Age really does matter, I guess. I was 7 when "Jaws" came out. Theaters weren't as strict about admitting kids in those days. Usually you could just walk up to the window and buy a ticket. Or you could pull the ol' switcherooney: Buy a ticket for "The Apple Dumpling Gang" then sneak into whatever show you want.
If you were with your family, you were an automatic shoo-in. Usually the youngest kid got dragged to whatever the rest of the family wanted to see and paid off the therapy bills later.
As such, I remember Jaws quite clearly. My cousin and I were the side effects of a family full of teenagers. Ah, 1975. Just before "Grease" and "Star Wars," two other movies that helped shape my childhood. I remember peeking around my fingers for most of "Jaws." The suspense is that splendid. The buildup of the terrifying theme music. The screams on the screen. Hell, the screams in the theater.
And of course I remember Robert Shaw getting eaten alive, which scarred me for life. I was even afraid to go swimming in freshwater lakes.
Neither my husband nor I had not seen "Jaws" since it was first released. So, when it popped up for a 40th anniversary run on TV, we watched, especially because the police chief, the fisherman and the scientist had just set off to catch the shark, and we didn't have to sit through the first part. Our 15-year-old son and 12-year-old daughter were there, so we warned them. We said things like, "You don't have to stay if this is too scary for you" and "Are you sure you want to be here? It might be too much, seriously."
They assured us they would be fine. "Come sit next to mommy," I told my 12-year-old.
Three times. I had already screamed three times before the shark had even had an appetizer. As far as I was concerned, this movie was holding up.
But my kids hadn't budged. Not one flinch at a pop-out attack, not one blink at a boat bump, not one sucked-in breath at the site of the floats attached to Jaws bobbing menacingly to the surface. It's like they were watching a commercial for Geico, or maybe "Finding Nemo."
"COME ON!" I yelled at them. "AREN'T YOU SCARED?" Now I was pissed. I wanted them to be scared. I wanted them to feel all of the agony of being tortured by a shark.
"Why?" my daughter asked earnestly.
My son sat dutifully watching as if it were some sort of punishment.
My husband and I remember the movie experience, from the forbidden thrill of seeing an R-movie in a dark, sticky theater to the gasps and squeals of the audience.
The big moment finally came. The one I knew would scare the bejeezus out of my kids. We're talking about when crusty sailor Robert Shaw becomes the chicken of the sea. I'd forgotten how horribly drawn out and terrifying this slow munch was. It seemed to take 20 minutes for Jaws to even get the guy's legs down the hatch. All the screaming and blood spurting was making me plow headfirst into the corner of the couch. On top of that was my husband shouting, "DON'T WATCH, KIDS! DON'T WATCH!"
"MOM!" my daughter hooted. "Are you serious? It's so fake!"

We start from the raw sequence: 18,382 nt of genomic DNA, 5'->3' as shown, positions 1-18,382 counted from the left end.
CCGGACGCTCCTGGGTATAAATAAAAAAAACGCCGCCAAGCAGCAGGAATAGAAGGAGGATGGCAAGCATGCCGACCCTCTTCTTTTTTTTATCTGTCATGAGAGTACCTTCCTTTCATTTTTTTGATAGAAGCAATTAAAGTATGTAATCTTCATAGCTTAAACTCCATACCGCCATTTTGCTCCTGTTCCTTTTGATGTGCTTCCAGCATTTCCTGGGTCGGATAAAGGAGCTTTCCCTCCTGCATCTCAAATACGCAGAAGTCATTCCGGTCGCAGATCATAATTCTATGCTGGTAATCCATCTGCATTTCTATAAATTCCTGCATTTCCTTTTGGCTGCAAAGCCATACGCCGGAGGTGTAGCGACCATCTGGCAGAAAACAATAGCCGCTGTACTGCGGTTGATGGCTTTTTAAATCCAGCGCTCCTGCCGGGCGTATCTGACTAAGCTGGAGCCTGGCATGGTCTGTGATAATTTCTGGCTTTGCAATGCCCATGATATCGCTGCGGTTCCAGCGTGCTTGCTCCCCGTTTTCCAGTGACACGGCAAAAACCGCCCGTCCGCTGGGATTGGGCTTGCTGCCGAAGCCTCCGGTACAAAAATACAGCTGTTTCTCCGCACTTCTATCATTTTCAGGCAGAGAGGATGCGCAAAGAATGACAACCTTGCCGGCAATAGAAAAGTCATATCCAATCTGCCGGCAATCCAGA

My son just sat there shaking his head. "It's PG," he said.
I peeked out from behind the couch cushion. Sure, the shark was chewing with metronome-like precision. Yeah, the mouth looked hinged on to the rest of the body. OK, the flopping seemed a little bit mechanical.
But it still managed to bring back all of my feelings from 1975, when I was just a tiny kid in a stiff fold-up movie seat, peeking around my fingers, screaming into my cousin's arm and vowing never to swim again.
It was the beginning of the summer blockbuster. It was the beginning of knowing that movies were more than just something to do. They were magical, they evoked feelings you could never access unless you were sitting in the dark with a hundred strangers all stripped to their primal emotions.
Movies today just aren't like that. That isn't to say they aren't good, but we don't watch them in the same way or frame of mind. We're not in the theater much anymore with the dark and the popcorn and the collective buildup of emotion among the audience. Our kids' standards are much higher, too. Even the latest technologies in animation have a hard time satisfying their hungry brains.
Our kids are also demanding. They can watch a movie when they want to and where they want to. No longer do you have to sneak past a theater employee or even wait through long plot build-ups to get to the action.
In 1975, Hollywood owned us. We made a point of going to the movies with our friends, standing in long lines, buying Milk Duds, sitting in the dark and begging Hollywood to entertain us. Now, we demand entertainment—and there is a lot of competition for our attention.
These days, the kids own Hollywood .
Even though my kids were unimpressed with "Jaws," they did get a kick out of how their parents still reacted to it, as if it were still 1975. My husband and I remember the movie experience, from the forbidden thrill of seeing an R-movie in a dark, sticky theater to the gasps and squeals of the audience. It feeds into our experience today.
My kids have a tougher time getting at that and, to me, that is sad. When they're adults, I'm sure there will be other things they look back on in childhood with the same sentimentality. I don't know that it will come from Hollywood, though, and it definitely won't come from a mechanical shark.